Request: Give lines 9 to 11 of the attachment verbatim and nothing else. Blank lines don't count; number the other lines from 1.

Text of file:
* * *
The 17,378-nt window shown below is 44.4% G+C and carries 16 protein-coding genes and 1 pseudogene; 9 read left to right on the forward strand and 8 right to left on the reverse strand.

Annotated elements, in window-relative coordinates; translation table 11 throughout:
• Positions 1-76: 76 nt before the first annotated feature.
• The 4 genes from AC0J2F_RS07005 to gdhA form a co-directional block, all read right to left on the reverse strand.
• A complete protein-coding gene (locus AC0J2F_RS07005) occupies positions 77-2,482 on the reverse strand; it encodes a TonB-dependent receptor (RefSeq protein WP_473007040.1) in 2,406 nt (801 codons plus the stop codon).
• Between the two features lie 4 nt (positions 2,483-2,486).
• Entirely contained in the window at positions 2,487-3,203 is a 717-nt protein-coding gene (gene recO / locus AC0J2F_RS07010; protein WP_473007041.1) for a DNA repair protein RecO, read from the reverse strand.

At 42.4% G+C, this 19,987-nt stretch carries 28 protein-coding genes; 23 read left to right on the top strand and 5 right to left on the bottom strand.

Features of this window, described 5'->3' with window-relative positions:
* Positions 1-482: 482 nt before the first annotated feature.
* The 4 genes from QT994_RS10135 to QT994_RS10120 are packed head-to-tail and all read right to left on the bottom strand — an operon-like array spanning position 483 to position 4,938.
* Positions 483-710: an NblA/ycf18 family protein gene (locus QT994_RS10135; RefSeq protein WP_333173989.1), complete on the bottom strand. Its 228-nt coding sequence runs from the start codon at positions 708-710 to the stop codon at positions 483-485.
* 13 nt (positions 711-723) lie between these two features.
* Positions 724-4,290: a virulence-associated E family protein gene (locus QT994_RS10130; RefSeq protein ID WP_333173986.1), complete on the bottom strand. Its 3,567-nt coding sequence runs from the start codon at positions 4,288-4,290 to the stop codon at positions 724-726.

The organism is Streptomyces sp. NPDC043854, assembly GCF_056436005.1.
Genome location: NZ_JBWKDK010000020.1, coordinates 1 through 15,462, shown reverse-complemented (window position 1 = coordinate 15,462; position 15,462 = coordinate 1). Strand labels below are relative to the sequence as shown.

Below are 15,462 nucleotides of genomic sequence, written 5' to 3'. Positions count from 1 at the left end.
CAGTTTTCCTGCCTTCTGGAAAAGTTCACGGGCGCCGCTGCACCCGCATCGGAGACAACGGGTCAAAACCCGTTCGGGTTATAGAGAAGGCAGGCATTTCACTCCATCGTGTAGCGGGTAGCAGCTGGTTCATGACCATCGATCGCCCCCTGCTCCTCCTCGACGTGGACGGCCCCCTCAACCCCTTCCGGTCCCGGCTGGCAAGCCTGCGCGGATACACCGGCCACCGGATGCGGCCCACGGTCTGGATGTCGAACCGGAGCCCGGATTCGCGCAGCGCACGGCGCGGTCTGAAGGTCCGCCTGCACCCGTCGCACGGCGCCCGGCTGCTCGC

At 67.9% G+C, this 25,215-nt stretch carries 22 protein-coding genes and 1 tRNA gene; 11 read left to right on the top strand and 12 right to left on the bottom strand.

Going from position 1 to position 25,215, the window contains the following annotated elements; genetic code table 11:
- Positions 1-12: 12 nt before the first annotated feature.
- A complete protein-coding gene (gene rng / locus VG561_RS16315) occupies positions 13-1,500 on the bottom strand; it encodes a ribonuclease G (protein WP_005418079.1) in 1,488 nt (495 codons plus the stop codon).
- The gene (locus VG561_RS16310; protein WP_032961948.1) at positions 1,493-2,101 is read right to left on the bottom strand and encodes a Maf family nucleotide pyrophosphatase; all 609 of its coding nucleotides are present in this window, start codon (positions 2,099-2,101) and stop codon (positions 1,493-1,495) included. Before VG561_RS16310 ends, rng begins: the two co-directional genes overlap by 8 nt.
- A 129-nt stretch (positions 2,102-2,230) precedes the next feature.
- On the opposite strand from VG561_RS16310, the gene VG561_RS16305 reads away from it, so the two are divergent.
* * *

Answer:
Features of this window, described 5'->3' with window-relative positions:
* Positions 1-482: 482 nt before the first annotated feature.
* The 4 genes from QT994_RS10135 to QT994_RS10120 are packed head-to-tail and all read right to left on the bottom strand — an operon-like array spanning position 483 to position 4,938.